If one is interested in becoming a patriot, it may very well begin with the asking of some personal questions, such as:
o What is patriotism?
o What do I feel for my country?
o What can I do to contribute?
Indeed, becoming a patriot is a very personal decision. One cannot be told to feel patriotic and as a county that embraces individual freedoms, patriotism is not imposed on any of our citizens. However, if you are contemplating becoming a patriot, surely it's because you feel a desire to support your country. If so, then there are a number of ways to take that step. Perhaps the first step though, is defining what a "patriot" is.
In short, a "patriot" is a "person who loves, supports, and defends his or her country and its interests with devotion." (Random House Unabridged Dictionary, 2006) Thus, to become a patriot means that a person adopts this stance in his/her everyday life. Whether or not this is conveyed via private or public display is another question the individual will need to ultimately ask and answer.
Personal patriotism is voluntary. A person either does or does not feel like a patriot and if the former, then there are certain patriotic values that this person is likely to adhere to. These include:
o Respect for the flag
o Support for our troops
o Volunteering in one's community
o Giving back to one's community
o Knowing the Pledge of Allegiance
o Knowing the "Star Spangled Banner"
o Exercising one's right to vote
o Buying American
These are a few ways that a person can become more patriotic and by doing so, become a patriot. The official days of observance that the United States has each year present the perfect opportunities to publicly display one's patriotism. For instance, on Memorial Day and the Fourth of July, you'll find tiny flags planted in most every lawn. On Flag Day, many Americans display Old Glory in all her glory.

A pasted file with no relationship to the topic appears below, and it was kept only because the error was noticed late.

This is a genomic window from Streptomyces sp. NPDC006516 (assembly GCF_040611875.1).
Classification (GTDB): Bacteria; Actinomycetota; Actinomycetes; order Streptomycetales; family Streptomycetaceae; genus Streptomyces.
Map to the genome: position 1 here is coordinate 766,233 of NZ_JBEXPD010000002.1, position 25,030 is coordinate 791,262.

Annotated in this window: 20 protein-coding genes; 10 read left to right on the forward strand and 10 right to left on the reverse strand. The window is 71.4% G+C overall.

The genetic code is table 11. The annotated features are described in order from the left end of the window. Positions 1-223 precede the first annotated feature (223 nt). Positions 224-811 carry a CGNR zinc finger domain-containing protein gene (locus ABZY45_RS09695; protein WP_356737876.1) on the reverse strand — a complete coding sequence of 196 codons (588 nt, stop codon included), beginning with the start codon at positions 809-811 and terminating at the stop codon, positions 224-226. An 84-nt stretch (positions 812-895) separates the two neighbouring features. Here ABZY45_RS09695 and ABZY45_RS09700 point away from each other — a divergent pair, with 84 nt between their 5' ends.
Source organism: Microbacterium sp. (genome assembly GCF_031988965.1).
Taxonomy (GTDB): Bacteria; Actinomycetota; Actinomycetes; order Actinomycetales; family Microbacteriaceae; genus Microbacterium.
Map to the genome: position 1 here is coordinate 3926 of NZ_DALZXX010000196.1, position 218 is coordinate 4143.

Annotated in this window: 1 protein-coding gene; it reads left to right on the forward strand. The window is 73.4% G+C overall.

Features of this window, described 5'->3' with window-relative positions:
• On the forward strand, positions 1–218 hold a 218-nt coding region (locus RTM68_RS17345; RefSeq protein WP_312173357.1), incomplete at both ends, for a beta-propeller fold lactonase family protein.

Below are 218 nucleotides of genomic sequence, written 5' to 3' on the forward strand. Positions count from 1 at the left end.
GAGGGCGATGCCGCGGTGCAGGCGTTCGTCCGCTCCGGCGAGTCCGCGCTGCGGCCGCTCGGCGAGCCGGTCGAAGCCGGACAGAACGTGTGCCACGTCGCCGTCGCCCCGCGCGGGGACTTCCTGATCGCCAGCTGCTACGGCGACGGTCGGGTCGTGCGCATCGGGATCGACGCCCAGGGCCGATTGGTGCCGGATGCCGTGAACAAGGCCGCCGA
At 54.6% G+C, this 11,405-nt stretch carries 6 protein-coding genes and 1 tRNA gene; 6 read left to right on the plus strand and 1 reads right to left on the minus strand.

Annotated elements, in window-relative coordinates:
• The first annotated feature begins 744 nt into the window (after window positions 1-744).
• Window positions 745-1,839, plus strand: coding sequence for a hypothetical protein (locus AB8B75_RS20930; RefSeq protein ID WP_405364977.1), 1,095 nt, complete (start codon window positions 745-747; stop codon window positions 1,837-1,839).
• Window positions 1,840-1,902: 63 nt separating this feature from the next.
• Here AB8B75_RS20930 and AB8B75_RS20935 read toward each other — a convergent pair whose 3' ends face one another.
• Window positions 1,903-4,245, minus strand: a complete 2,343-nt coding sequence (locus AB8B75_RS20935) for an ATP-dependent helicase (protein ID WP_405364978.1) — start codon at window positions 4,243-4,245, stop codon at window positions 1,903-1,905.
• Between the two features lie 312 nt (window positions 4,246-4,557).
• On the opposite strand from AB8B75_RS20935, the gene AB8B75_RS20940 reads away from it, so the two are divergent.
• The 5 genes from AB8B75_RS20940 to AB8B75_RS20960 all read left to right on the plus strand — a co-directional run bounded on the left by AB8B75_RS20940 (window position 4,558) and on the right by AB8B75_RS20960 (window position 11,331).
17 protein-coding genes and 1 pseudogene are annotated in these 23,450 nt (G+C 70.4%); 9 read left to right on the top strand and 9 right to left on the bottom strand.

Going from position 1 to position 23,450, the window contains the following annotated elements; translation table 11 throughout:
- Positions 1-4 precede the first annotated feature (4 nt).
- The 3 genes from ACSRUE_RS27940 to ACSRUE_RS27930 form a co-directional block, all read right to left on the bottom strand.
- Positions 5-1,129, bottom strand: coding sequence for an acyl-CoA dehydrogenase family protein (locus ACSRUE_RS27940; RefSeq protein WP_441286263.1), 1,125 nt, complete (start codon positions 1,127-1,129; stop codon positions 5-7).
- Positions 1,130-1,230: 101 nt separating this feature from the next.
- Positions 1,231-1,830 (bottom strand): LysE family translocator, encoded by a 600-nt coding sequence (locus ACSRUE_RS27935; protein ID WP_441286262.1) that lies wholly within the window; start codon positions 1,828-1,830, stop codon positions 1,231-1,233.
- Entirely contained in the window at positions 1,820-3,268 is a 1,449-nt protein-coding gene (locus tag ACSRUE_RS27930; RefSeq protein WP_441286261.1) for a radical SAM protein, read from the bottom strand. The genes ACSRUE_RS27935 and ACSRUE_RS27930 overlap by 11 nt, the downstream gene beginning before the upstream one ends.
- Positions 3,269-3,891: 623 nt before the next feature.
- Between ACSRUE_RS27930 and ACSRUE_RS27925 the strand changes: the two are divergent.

However, becoming a patriot is more of a full-time commitment. It's not something that an individual feels "on occasion," but something that is carried around daily, always. As noted above, a patriot feels respect for the flag every day of the year; supports the troops 100%; and finds ways to give back to the community when possible. Thus, even if one doesn't publicly display their patriotic spirit 24-7, they nonetheless feel it.
Still, other patriots feel like wearing their patriotism like a badge (with say a flag pin), and by doing so, help spread the sentiment to others. This is commonly seen during election years or when a country is going through tougher times. When a country is down, many citizens feel it's their duty to try and lift her up.
Indeed, if one is determined to become a patriot, he/she may also feel like taking on the task of getting the patriotic word out to others. Ways to do so include, as said, wearing patriotic symbols, such as the flag, American eagle, or colors red, white, and blue. Ideas include:
o Flag pins
o Car flags
To summarize, becoming a patriot is a commitment that each of us considers over time. It's personal and it's voluntary and thus, it's reflective of what the United States is built on: individual freedom and choice.